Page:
Immunohistochemical staining was done using standard avidin-biotin-peroxidase techniques described previously (43). Briefly, sections were treated with 50% ethanol for 30 min and then washed (3 × 5 min) in 0.1 M PB and incubated for 45 min in 10% normal horse serum made in Tris-sodium phosphate buffer (TPBS, pH 7.4) with 0.05% thimerasol. The blocking solution was removed from the tissue, and the sections were coincubated for 48 h in mouse monoclonal anti-dβh (Chemicon 1:100,000) or rabbit polyclonal anti-AVP (Chemicon 1: 15,000) made in 10% normal horse serum-TPBS. The primary antibody was removed, and the sections were washed and incubated in biotintylated donkey anti-mouse or anti-rabbit IgG (both 1:500 in 1% normal horse serum-TPBS, Jackson ImmunoResearch Laboratories). After 24 h, the tissue was washed (3 × 10 min), incubated with Extravidin-peroxidase (Sigma, 1:1,500 in TPBS) overnight, washed again (3 × 10 min), and reacted for visualization of dβh- or CRF-ir using nickel-intensified diaminobenzidine in the peroxidase reaction to produce a black reaction product. Sections were then mounted on slides and coverslipped for microscopic evaluation. All antibodies used in the experiment were titrated before use to determine optimal concentrations. Standard controls for specificity of primary antibodies were used, including the incubation of the tissue with normal instead of immune serum and preincubation of the immune serum with the antigen before its application to tissue. Histological sections used in figures were captured using a Zeiss Axioplan 2 photomicroscope equipped with a Zeiss AxioCam digital camera and linked to a computer running Zeiss AxioVision imaging software. Plates of multiple sections were assembled using Adobe Photoshop (Adobe Systems). Brightness only was altered digitally in some cases to achieve uniformity among photomicrographs grouped in composite figures.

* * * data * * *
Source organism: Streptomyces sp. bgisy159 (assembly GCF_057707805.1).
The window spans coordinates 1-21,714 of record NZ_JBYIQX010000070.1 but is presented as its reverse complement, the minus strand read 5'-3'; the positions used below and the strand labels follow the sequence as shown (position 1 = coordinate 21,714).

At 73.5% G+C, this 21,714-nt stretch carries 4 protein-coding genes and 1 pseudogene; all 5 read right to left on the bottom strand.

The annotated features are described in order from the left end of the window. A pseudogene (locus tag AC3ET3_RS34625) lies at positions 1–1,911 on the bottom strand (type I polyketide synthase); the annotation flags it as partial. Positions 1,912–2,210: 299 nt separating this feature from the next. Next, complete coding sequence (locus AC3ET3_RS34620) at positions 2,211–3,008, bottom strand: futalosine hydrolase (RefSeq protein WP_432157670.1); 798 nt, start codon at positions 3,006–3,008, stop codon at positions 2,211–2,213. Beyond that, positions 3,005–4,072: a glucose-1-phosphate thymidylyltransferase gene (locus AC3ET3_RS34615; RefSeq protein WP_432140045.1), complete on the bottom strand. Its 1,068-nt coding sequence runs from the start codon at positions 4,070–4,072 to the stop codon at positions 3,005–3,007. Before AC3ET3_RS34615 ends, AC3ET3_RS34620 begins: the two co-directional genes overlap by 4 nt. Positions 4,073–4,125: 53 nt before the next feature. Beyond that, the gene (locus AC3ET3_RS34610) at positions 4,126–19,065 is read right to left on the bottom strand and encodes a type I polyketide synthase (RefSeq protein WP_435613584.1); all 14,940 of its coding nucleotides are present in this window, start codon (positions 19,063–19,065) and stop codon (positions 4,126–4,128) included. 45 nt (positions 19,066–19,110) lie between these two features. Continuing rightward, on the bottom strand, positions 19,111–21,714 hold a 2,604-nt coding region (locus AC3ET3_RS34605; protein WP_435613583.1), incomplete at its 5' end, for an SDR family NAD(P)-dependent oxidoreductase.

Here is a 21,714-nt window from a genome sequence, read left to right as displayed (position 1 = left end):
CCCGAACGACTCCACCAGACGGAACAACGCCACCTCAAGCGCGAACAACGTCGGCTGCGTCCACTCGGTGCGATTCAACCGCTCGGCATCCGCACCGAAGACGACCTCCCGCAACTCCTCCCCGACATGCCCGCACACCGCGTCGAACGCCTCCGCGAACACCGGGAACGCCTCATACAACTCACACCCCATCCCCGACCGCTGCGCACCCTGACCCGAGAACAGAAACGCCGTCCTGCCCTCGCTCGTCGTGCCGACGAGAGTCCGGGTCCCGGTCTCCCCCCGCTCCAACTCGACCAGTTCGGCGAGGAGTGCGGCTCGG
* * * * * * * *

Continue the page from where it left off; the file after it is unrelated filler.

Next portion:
Assessment of the DSAP lesion.